Death Cab for Cutie : Thank You For Today

Death Cab for Cutie Thank You For Today review

It can’t be lost on Death Cab for Cutie that Thank You For Today, their ninth studio album, has come out almost exactly 20 years after their first (1998’s lovably esoteric Something About Airplanes). Here’s the thing: Death Cab are one of my favorite bands. If there were an mp3 equivalent to wearing out a cassette, I would’ve needed to buy, like, eight or nine copies of Transatlanticism by now. But kids who were born on Transatlanticism’s release date will be sophomores in high school this fall. All of which is to say: Do we really expect a band almost old enough to legally order a drink to be making their most vital music? The Bellingham-based sad-bastard heroes have already made their share of classics, so maybe it’s fine if they just make a record. Thank You For Today doesn’t rank among the band’s best, but it’s still got some punch.

Sonically, TYFT finds Death Cab very much in their post-Chris Walla pocket; Walla, who helmed every record for the band up to 2015’s Kintsugi and was responsible for crafting their on-record sound as indie darlings and festival mainstays, departed the band for other work in 2014. In his place, as on Kintsugi, is the improbably-but-appropriately-named Rich Costey, who’s mixed and produced work for artists as diverse as Flying Lotus and the Foo Fighters. His production style is, above all, professional, and this record is no exception. Everything sounds full and expensive and ornamented without necessarily being gaudy; Costey fills up the space in these tracks but he doesn’t weigh them down, throwing in synth flourishes and propulsive drumbeats. The album’s opener, “I Dreamt We Spoke Again,” makes good use of its warped pianos and crackling vocal filter, making the distance in the song pronounced and palpable; its lyrics are simple and plainspoken.

Death Cab do have a habit of overstating their left turns—remember when the “Can jam” they touted for Narrow Stairs turned out to be “I Will Possess Your Heart”?—but this record has a handful of them (the Mumford-y kick drums on “You Moved Away” are an odd choice, for sure). First single “Gold Rush” is built on a churning Yoko Ono sample (?!?) that pushes the band a little close for comfort to the country/western section of the record store. It’s a shame, because “Gold Rush” is a pretty good lyric! Gibbard writes about how geographic change can literally destroy memory: “We kissed beneath the street lamp light / Outside our bar near the record store / That have been condos for a year and more.” But the recurring shouts of “gold rush!” before every line are just so distracting and weirdly affected, and when they’re combined with the chugga-chugga of the sample, the center just cannot hold.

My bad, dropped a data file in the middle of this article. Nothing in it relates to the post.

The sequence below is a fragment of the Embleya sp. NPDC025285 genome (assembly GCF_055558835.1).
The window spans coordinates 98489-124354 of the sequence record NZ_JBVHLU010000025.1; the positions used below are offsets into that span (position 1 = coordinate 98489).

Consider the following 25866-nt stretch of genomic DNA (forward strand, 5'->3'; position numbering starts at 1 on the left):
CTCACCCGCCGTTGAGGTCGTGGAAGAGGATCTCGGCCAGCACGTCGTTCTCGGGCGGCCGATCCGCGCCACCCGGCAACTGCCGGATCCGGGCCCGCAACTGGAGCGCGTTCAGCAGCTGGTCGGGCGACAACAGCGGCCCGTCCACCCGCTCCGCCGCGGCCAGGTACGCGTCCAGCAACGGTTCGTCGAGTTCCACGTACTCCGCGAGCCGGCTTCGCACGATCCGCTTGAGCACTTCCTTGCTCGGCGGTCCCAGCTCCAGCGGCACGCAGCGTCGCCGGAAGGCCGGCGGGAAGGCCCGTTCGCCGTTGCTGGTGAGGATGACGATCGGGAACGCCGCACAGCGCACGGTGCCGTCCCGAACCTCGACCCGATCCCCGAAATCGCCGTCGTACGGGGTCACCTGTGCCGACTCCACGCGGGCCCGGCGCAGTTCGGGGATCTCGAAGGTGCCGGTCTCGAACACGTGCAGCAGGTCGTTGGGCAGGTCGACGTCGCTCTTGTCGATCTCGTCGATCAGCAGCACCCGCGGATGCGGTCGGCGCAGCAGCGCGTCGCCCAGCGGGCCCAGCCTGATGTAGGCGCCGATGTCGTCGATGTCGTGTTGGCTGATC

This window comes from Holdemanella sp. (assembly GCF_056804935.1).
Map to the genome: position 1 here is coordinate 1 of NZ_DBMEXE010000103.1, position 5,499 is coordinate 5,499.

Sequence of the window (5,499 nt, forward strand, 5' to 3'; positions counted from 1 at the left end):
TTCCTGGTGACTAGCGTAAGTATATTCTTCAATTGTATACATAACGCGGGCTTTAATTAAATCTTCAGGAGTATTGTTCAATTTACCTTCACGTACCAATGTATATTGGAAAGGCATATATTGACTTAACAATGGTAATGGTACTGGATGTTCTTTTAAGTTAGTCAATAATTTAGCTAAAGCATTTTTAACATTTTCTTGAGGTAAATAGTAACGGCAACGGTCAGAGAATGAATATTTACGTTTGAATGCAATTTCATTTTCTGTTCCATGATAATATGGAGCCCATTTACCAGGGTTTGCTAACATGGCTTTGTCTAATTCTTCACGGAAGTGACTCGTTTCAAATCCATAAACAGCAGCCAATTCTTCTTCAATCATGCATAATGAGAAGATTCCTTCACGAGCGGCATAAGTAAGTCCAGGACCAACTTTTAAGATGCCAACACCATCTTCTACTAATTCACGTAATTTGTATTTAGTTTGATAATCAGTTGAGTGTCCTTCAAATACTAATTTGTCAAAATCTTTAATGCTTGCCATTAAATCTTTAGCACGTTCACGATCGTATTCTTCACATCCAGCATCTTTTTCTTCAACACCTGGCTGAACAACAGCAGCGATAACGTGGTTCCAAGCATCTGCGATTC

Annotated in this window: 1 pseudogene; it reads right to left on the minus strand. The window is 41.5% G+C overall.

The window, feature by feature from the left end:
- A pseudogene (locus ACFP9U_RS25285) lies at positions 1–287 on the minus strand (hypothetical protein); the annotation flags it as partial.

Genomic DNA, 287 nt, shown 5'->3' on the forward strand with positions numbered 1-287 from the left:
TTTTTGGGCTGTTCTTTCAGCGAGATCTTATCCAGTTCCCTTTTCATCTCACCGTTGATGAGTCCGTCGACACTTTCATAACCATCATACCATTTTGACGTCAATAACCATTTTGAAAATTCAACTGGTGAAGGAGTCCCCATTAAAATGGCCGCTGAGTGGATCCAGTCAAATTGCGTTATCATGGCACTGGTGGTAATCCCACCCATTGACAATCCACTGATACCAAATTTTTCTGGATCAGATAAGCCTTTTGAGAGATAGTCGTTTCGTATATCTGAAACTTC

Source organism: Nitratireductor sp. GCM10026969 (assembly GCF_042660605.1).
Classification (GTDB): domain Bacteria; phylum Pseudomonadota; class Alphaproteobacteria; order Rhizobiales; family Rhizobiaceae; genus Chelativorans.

And like a lot of latter-day Death Cab metaphors, it grows less compelling the more literal it gets. Since Narrow Stairs, Gibbard has made a conscious and vocal effort to write more straightforward lyrics, a choice that’s yielded its fair share of amazing music. But it’s also meant that when he tries to get symbolic, it inevitably feels heavy-handed. The emotional-baggage-as-storm narrative of “Your Hurricane” works great for the first half of the song, but try as Gibbard might, he just can’t sell it when he sings that a partner was “a lonely fish in a sea full of squid.” Still, the song’s geometrically loping guitar figure is compelling, and it’s cool to hear Gibbard rejecting relationship toxicity out of hand—it feels like an earned maturation. “Autumn Love” does a better job of not overselling its concept. It’s buoyed by a chromatic-scaling bridge and a surging chorus, and the lyric is winningly economical: “This autumn love / Is not enough.” It’s a distant cousin of “I need you so much closer,” and it works.

The album’s two best songs are the ones that register most to me as “classic” Death Cab. “Summer Years,” with its stair-stepping melody and arpeggiated guitars, is a reminder that, when he’s on, Ben Gibbard writes as well as nearly anyone about nostalgia; his assertion that “you can’t double back to your summer years” might sound a lot like Plans’ “Summer Skin,” but it’s affecting nonetheless. And the best song on the album, “Northern Lights,” longs for a lost moment with a loved one with the deep and cutting specificity that’s a hallmark of the band’s best work. The song also features backing vocals from Chvrches’ Lauren Mayberry, whose prismatic clarity is a perfect complement to Gibbard’s reaching falsetto. It’s also cool, as always, to hear a female voice on a record by a band that’s so defined by its exploration of cishet male romantic angst. So, hey, maybe Death Cab isn’t built to make a whole record on the caliber of these two songs anymore. But we still get these two songs, and we get to remember how good Death Cab was, and how good they’re still capable of being.

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